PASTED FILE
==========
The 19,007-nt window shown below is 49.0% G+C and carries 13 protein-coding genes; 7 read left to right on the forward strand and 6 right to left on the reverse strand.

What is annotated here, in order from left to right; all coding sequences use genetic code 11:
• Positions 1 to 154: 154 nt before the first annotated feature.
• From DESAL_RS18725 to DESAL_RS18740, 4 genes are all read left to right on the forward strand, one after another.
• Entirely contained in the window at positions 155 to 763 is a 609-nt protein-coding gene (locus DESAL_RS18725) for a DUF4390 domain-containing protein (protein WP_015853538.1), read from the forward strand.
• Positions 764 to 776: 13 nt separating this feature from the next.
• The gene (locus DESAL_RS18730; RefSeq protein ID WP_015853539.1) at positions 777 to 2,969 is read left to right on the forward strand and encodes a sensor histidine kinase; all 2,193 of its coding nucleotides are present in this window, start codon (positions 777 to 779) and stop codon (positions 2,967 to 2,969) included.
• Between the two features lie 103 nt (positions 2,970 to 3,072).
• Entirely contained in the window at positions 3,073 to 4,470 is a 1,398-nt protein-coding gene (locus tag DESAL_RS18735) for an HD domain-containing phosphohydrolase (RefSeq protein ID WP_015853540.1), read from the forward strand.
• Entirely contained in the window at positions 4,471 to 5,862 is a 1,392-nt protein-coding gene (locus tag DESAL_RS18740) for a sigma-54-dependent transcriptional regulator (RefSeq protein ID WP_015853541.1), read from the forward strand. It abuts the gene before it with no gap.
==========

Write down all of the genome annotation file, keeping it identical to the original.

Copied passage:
The 19,007-nt window shown below is 49.0% G+C and carries 13 protein-coding genes; 7 read left to right on the forward strand and 6 right to left on the reverse strand.

What is annotated here, in order from left to right; all coding sequences use genetic code 11:
• Positions 1 to 154: 154 nt before the first annotated feature.
• From DESAL_RS18725 to DESAL_RS18740, 4 genes are all read left to right on the forward strand, one after another.
• Entirely contained in the window at positions 155 to 763 is a 609-nt protein-coding gene (locus DESAL_RS18725) for a DUF4390 domain-containing protein (protein WP_015853538.1), read from the forward strand.
• Positions 764 to 776: 13 nt separating this feature from the next.
• The gene (locus DESAL_RS18730; RefSeq protein ID WP_015853539.1) at positions 777 to 2,969 is read left to right on the forward strand and encodes a sensor histidine kinase; all 2,193 of its coding nucleotides are present in this window, start codon (positions 777 to 779) and stop codon (positions 2,967 to 2,969) included.
• Between the two features lie 103 nt (positions 2,970 to 3,072).
• Entirely contained in the window at positions 3,073 to 4,470 is a 1,398-nt protein-coding gene (locus tag DESAL_RS18735) for an HD domain-containing phosphohydrolase (RefSeq protein ID WP_015853540.1), read from the forward strand.
• Entirely contained in the window at positions 4,471 to 5,862 is a 1,392-nt protein-coding gene (locus tag DESAL_RS18740) for a sigma-54-dependent transcriptional regulator (RefSeq protein ID WP_015853541.1), read from the forward strand. It abuts the gene before it with no gap.